- On your PC/Mac, open Ledger Live and go to Settings
- Under ‘Experimental features’ enable ‘Developer mode’
- You will now see 2 apps in the manager if you search for ‘Tezos’
- Install both Tezos Wallet and Tezos Baking
3.2 Enabling access to the Ledger
To interact with the Ledger in a Linux environment, you need to run the script from the Ledger devs below.
(Yes, another fishy looking link, but you can verify it by comparing with the one shown on ledger.com, under ‘Linux’)
Go to the ‘tezos’ folder in Terminal and download the script.
Change permissions to make it executable.
chmod a+x add_udev_rules.sh
Run the script as root user.
3.3 Importing your Ledger’s secret key and alias
Now you need to ‘pair’ the Tezos node and the Ledger.
Plug the Ledger into the Pi, and open the Tezos Wallet app on the Ledger.
On the Pi, run this command in Terminal while in the ‘tezos’ folder:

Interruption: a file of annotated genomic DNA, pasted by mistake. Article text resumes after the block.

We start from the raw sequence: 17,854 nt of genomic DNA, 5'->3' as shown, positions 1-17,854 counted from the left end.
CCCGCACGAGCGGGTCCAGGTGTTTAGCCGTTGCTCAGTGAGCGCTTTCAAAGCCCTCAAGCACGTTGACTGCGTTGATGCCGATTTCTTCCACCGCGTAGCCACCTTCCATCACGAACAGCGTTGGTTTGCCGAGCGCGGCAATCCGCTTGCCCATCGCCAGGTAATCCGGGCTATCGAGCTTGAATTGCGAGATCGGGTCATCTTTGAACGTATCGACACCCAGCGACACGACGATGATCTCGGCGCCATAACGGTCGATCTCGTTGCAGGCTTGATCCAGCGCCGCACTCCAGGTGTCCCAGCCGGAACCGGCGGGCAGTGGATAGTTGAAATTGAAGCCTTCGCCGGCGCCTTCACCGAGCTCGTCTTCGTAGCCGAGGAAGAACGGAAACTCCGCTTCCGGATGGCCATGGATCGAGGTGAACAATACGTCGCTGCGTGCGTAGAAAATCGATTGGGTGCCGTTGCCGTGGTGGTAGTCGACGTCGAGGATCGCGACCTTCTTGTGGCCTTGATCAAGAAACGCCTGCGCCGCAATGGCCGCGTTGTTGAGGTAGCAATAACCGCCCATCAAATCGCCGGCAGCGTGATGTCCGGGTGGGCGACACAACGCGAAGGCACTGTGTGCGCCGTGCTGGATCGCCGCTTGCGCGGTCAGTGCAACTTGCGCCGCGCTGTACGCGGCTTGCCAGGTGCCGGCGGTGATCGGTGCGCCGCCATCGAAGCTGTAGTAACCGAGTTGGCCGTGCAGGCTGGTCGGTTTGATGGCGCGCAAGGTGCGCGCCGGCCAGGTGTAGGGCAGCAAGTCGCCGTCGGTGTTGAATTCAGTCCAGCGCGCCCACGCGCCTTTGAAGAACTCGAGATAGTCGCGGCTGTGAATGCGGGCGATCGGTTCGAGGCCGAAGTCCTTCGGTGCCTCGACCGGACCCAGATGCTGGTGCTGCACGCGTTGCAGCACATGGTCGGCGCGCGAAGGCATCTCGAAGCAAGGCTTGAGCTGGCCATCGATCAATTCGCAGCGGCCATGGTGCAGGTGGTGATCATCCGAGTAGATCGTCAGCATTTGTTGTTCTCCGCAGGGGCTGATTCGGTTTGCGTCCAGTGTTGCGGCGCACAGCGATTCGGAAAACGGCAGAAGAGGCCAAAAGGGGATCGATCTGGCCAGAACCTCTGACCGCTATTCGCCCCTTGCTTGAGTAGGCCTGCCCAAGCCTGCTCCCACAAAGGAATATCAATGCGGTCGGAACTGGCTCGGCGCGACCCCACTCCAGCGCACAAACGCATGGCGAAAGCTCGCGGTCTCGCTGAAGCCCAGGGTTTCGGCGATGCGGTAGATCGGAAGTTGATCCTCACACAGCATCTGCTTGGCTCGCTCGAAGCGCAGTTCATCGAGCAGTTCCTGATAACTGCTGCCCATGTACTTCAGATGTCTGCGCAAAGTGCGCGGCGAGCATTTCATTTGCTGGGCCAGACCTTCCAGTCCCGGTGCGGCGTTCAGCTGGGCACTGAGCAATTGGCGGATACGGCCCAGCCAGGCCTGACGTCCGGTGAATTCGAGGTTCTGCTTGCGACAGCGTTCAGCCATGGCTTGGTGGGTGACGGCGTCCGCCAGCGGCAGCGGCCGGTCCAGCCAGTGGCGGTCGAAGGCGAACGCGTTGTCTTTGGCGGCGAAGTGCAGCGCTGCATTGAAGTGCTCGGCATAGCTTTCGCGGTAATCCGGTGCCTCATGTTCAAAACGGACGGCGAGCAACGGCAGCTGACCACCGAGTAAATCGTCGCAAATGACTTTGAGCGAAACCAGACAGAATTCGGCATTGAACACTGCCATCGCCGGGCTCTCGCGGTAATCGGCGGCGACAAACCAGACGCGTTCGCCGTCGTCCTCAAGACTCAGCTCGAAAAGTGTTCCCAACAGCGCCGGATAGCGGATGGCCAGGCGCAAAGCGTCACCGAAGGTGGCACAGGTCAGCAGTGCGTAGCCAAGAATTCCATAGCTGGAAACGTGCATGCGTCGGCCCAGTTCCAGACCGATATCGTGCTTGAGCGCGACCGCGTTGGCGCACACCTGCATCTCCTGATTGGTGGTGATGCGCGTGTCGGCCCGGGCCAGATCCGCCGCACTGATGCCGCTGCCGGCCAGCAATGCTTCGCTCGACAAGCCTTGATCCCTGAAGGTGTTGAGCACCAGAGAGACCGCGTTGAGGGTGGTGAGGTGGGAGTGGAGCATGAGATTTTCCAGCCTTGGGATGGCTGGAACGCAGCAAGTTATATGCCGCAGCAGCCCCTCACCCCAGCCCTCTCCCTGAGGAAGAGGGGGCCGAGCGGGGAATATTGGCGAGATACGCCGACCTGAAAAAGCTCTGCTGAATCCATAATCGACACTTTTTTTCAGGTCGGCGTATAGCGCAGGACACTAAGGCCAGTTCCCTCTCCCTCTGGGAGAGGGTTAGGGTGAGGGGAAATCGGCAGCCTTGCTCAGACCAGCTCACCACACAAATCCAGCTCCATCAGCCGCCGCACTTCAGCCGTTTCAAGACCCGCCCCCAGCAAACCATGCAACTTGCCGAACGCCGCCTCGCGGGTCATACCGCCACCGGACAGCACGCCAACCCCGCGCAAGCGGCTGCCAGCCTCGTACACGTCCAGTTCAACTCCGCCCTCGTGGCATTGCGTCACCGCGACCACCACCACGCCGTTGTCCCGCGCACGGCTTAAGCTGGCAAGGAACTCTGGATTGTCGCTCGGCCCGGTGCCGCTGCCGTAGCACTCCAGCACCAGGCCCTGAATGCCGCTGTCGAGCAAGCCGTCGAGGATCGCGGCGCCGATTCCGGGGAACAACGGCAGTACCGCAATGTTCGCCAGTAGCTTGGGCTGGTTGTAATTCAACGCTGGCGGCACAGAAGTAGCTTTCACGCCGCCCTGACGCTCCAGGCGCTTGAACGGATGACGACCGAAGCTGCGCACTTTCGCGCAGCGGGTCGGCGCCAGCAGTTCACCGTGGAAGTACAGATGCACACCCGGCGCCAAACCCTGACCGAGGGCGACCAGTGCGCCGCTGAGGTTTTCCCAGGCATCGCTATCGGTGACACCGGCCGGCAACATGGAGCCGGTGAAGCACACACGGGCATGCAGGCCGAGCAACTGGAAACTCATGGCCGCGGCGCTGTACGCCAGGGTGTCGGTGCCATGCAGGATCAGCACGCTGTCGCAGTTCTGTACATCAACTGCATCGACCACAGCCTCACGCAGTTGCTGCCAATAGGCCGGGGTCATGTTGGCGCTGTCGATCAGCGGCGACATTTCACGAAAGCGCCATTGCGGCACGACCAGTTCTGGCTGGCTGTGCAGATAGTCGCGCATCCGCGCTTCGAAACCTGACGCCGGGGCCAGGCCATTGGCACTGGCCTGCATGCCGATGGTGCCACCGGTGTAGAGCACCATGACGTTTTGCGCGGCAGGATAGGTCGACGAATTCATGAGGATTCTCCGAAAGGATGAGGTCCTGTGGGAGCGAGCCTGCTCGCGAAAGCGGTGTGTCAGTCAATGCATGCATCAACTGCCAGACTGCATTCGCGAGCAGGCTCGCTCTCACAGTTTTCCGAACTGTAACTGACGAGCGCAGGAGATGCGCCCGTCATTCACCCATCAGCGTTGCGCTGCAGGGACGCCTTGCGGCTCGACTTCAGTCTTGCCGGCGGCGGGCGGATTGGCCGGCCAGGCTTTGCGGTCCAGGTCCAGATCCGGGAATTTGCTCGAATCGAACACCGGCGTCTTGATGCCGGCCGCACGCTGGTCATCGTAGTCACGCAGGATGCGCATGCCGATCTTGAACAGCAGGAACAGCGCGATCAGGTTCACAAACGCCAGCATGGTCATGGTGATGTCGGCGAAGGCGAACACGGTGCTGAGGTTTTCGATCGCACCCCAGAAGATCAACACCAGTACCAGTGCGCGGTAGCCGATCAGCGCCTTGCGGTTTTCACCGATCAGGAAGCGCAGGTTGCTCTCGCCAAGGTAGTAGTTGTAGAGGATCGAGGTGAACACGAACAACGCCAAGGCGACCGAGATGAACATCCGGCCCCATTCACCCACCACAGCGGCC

./tezos-client list connected ledgers
You’ll see 4 possible commands looking something like ‘tezos-client import secret key ledger_pi “ledger://weird-words-and-animals/ed25519/0h/0h”’
Copy the command with ‘ed25519’ in it, and add ‘./’ in front of it before pasting into the command line.
Note that it has automatically proposed an alias for your ledger, which is ‘ledger_’ followed by your OS user. Hence ‘ledger_pi’ above.
You can change it to any alias you like in the command, but I just keep ‘ledger_pi’.
Run the command — it should look like this, but with your own ‘weird-words-and-animals’.
./tezos-client import secret key ledger_pi “ledger://weird-words-and-animals/ed25519/0h/0h”
You will need to confirm this on the Ledger. Check that the public key hash (tz-address) matches the one you are expecting to bake from.
3.4 Registering your baking address
With the node up to date and running, and the Ledger connected and set up, you need to register the address you imported to be a baker on the Tezos blockchain.
Keep the Tezos Wallet app open on the Ledger, and run the following command in Terminal on the Pi (replace ‘ledger_pi’ if you chose a different alias above).
./tezos-client register key ledger_pi as delegate
Go to tzstats.com/[your-baker-tz-address] and look under “Delegations” to see if it has been done correctly. It should say something like “Registered as baker with 0.00035 XTZ fee”.
3.5 Setting up the Ledger for baking